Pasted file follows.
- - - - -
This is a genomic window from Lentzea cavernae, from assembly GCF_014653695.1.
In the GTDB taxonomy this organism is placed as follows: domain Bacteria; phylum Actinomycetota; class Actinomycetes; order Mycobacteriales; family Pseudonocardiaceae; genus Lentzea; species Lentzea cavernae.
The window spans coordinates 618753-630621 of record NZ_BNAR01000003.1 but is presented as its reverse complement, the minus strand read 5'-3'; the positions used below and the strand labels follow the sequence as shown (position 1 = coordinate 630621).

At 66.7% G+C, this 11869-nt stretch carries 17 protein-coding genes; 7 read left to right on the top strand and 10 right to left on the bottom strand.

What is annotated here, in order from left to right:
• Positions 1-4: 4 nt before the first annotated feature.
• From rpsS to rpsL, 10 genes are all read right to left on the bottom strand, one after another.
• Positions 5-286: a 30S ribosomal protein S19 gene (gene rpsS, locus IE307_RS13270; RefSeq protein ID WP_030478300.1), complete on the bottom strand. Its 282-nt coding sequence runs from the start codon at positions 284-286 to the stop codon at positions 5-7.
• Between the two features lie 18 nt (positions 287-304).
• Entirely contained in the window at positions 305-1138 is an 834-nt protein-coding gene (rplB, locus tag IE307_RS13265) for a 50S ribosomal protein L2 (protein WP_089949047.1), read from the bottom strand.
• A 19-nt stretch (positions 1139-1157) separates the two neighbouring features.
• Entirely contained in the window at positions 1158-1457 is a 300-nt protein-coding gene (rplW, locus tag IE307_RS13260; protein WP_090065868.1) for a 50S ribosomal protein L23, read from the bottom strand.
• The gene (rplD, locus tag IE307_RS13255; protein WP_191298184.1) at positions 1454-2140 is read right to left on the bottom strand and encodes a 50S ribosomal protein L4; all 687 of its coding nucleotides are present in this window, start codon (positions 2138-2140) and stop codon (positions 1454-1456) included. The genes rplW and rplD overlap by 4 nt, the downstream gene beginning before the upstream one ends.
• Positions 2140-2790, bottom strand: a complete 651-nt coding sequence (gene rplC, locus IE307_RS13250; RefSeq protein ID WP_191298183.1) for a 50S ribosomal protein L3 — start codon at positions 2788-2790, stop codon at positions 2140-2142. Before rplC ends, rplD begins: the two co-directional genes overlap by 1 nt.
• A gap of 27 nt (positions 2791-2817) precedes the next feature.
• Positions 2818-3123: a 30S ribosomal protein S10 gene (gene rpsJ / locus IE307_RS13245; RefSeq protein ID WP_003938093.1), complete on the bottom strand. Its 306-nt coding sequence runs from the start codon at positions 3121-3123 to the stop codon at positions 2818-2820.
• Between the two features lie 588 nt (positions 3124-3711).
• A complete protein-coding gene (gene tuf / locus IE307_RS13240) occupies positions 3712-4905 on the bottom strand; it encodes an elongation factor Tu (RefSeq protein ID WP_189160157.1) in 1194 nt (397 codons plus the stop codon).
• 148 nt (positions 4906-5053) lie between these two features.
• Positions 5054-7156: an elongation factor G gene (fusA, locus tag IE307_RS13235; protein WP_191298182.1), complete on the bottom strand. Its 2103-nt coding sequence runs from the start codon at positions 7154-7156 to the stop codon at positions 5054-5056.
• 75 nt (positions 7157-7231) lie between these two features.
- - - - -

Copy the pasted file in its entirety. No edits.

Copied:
This is a genomic window from Lentzea cavernae, from assembly GCF_014653695.1.
In the GTDB taxonomy this organism is placed as follows: domain Bacteria; phylum Actinomycetota; class Actinomycetes; order Mycobacteriales; family Pseudonocardiaceae; genus Lentzea; species Lentzea cavernae.
The window spans coordinates 618753-630621 of record NZ_BNAR01000003.1 but is presented as its reverse complement, the minus strand read 5'-3'; the positions used below and the strand labels follow the sequence as shown (position 1 = coordinate 630621).

At 66.7% G+C, this 11869-nt stretch carries 17 protein-coding genes; 7 read left to right on the top strand and 10 right to left on the bottom strand.

What is annotated here, in order from left to right:
• Positions 1-4: 4 nt before the first annotated feature.
• From rpsS to rpsL, 10 genes are all read right to left on the bottom strand, one after another.
• Positions 5-286: a 30S ribosomal protein S19 gene (gene rpsS, locus IE307_RS13270; RefSeq protein ID WP_030478300.1), complete on the bottom strand. Its 282-nt coding sequence runs from the start codon at positions 284-286 to the stop codon at positions 5-7.
• Between the two features lie 18 nt (positions 287-304).
• Entirely contained in the window at positions 305-1138 is an 834-nt protein-coding gene (rplB, locus tag IE307_RS13265) for a 50S ribosomal protein L2 (protein WP_089949047.1), read from the bottom strand.
• A 19-nt stretch (positions 1139-1157) separates the two neighbouring features.
• Entirely contained in the window at positions 1158-1457 is a 300-nt protein-coding gene (rplW, locus tag IE307_RS13260; protein WP_090065868.1) for a 50S ribosomal protein L23, read from the bottom strand.
• The gene (rplD, locus tag IE307_RS13255; protein WP_191298184.1) at positions 1454-2140 is read right to left on the bottom strand and encodes a 50S ribosomal protein L4; all 687 of its coding nucleotides are present in this window, start codon (positions 2138-2140) and stop codon (positions 1454-1456) included. The genes rplW and rplD overlap by 4 nt, the downstream gene beginning before the upstream one ends.
• Positions 2140-2790, bottom strand: a complete 651-nt coding sequence (gene rplC, locus IE307_RS13250; RefSeq protein ID WP_191298183.1) for a 50S ribosomal protein L3 — start codon at positions 2788-2790, stop codon at positions 2140-2142. Before rplC ends, rplD begins: the two co-directional genes overlap by 1 nt.
• A gap of 27 nt (positions 2791-2817) precedes the next feature.
• Positions 2818-3123: a 30S ribosomal protein S10 gene (gene rpsJ / locus IE307_RS13245; RefSeq protein ID WP_003938093.1), complete on the bottom strand. Its 306-nt coding sequence runs from the start codon at positions 3121-3123 to the stop codon at positions 2818-2820.
• Between the two features lie 588 nt (positions 3124-3711).
• A complete protein-coding gene (gene tuf / locus IE307_RS13240) occupies positions 3712-4905 on the bottom strand; it encodes an elongation factor Tu (RefSeq protein ID WP_189160157.1) in 1194 nt (397 codons plus the stop codon).
• 148 nt (positions 4906-5053) lie between these two features.
• Positions 5054-7156: an elongation factor G gene (fusA, locus tag IE307_RS13235; protein WP_191298182.1), complete on the bottom strand. Its 2103-nt coding sequence runs from the start codon at positions 7154-7156 to the stop codon at positions 5054-5056.
• 75 nt (positions 7157-7231) lie between these two features.